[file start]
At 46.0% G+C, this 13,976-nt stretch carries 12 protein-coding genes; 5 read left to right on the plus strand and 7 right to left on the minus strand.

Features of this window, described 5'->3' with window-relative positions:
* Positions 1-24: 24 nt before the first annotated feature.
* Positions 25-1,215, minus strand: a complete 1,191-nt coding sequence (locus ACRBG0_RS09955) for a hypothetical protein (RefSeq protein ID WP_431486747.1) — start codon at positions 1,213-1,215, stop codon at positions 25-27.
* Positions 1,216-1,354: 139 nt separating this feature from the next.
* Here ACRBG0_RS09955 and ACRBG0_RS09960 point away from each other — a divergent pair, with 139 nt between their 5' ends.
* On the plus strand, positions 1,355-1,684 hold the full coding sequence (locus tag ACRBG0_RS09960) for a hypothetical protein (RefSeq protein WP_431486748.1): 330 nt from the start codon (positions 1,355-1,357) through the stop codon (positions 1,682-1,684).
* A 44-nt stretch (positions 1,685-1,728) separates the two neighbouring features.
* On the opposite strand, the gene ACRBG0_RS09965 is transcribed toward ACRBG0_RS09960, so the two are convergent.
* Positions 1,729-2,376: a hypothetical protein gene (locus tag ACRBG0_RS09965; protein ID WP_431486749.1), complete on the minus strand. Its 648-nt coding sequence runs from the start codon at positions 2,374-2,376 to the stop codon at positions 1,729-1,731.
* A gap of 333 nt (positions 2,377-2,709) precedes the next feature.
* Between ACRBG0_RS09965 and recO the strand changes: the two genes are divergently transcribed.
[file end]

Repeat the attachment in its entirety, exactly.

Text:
At 46.0% G+C, this 13,976-nt stretch carries 12 protein-coding genes; 5 read left to right on the plus strand and 7 right to left on the minus strand.

Features of this window, described 5'->3' with window-relative positions:
* Positions 1-24: 24 nt before the first annotated feature.
* Positions 25-1,215, minus strand: a complete 1,191-nt coding sequence (locus ACRBG0_RS09955) for a hypothetical protein (RefSeq protein ID WP_431486747.1) — start codon at positions 1,213-1,215, stop codon at positions 25-27.
* Positions 1,216-1,354: 139 nt separating this feature from the next.
* Here ACRBG0_RS09955 and ACRBG0_RS09960 point away from each other — a divergent pair, with 139 nt between their 5' ends.
* On the plus strand, positions 1,355-1,684 hold the full coding sequence (locus tag ACRBG0_RS09960) for a hypothetical protein (RefSeq protein WP_431486748.1): 330 nt from the start codon (positions 1,355-1,357) through the stop codon (positions 1,682-1,684).
* A 44-nt stretch (positions 1,685-1,728) separates the two neighbouring features.
* On the opposite strand, the gene ACRBG0_RS09965 is transcribed toward ACRBG0_RS09960, so the two are convergent.
* Positions 1,729-2,376: a hypothetical protein gene (locus tag ACRBG0_RS09965; protein ID WP_431486749.1), complete on the minus strand. Its 648-nt coding sequence runs from the start codon at positions 2,374-2,376 to the stop codon at positions 1,729-1,731.
* A gap of 333 nt (positions 2,377-2,709) precedes the next feature.
* Between ACRBG0_RS09965 and recO the strand changes: the two genes are divergently transcribed.